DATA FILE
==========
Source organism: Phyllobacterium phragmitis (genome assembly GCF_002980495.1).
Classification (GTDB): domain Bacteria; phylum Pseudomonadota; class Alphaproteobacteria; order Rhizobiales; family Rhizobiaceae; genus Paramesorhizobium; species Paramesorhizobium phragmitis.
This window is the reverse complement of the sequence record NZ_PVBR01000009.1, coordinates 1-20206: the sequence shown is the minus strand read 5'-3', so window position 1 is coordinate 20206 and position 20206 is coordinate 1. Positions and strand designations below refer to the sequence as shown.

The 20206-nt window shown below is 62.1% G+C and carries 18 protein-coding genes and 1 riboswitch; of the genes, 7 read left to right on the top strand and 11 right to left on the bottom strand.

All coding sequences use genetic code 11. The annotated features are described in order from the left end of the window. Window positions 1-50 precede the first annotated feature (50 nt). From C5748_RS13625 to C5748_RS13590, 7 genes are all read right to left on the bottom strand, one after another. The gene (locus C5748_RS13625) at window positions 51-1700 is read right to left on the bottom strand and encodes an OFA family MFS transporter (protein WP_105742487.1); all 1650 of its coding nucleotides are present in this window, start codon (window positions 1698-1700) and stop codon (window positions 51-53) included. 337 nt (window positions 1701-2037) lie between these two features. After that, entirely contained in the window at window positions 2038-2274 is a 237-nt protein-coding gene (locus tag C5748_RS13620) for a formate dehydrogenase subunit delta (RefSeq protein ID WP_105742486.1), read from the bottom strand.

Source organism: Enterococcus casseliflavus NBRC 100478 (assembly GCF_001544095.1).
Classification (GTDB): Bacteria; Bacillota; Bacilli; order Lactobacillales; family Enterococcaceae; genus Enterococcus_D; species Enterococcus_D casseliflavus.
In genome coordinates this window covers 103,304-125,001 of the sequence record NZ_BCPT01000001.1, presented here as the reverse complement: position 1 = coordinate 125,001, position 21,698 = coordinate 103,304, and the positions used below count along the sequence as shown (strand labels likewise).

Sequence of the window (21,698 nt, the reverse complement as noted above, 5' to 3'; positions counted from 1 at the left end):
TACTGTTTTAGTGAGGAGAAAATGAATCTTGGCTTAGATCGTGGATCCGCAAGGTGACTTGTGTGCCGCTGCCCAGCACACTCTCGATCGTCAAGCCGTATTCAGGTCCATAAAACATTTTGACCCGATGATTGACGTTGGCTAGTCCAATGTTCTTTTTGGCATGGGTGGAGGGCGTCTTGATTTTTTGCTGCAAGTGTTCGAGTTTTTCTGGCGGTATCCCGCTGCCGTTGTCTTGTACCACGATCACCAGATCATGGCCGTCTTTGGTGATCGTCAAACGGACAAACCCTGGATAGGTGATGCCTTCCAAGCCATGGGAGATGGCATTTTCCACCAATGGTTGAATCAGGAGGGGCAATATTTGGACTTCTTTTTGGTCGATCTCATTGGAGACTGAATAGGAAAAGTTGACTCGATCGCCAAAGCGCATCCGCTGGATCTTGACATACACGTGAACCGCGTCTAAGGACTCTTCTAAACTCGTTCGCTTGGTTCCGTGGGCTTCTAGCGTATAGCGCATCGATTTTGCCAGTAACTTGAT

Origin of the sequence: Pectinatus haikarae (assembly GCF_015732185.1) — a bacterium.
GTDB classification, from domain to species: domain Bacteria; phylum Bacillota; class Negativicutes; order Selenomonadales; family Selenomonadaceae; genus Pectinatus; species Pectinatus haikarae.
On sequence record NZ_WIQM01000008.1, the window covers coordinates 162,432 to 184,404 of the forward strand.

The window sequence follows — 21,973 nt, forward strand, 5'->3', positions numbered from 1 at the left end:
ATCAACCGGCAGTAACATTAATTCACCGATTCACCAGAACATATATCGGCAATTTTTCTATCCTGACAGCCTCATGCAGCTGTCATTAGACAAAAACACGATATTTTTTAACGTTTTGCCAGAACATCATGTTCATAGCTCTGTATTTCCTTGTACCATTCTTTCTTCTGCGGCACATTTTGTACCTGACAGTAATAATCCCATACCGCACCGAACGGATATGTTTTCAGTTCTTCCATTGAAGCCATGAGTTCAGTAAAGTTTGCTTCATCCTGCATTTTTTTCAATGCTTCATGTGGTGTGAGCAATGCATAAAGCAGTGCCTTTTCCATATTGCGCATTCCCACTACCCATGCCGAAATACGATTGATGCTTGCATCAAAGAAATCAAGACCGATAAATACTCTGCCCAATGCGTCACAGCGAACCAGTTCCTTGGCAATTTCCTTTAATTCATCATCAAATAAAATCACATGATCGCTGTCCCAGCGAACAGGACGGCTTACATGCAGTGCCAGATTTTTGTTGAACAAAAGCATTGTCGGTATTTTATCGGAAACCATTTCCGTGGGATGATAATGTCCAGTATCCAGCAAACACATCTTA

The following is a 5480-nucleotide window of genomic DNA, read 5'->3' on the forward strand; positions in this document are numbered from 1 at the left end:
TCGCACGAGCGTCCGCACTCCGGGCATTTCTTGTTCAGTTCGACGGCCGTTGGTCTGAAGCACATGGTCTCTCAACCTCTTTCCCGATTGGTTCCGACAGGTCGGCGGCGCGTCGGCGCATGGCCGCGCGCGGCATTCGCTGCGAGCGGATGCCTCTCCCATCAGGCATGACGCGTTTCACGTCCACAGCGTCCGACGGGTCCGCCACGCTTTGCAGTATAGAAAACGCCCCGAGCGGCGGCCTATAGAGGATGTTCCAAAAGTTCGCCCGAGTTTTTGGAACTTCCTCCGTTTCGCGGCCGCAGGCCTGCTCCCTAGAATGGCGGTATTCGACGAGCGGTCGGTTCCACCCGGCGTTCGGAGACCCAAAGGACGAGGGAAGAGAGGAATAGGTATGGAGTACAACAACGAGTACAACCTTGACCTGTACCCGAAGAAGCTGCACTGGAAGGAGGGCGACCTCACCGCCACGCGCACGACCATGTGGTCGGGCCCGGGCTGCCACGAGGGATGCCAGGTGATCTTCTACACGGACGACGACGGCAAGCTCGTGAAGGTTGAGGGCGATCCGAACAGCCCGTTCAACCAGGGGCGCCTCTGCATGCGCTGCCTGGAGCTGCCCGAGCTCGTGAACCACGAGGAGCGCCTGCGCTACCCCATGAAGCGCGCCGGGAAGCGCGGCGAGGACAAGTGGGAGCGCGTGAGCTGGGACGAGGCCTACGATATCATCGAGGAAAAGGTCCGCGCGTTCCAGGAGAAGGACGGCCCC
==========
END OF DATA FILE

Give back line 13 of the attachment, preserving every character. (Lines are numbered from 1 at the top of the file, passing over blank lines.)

On sequence record NZ_WIQM01000008.1, the window covers coordinates 162,432 to 184,404 of the forward strand.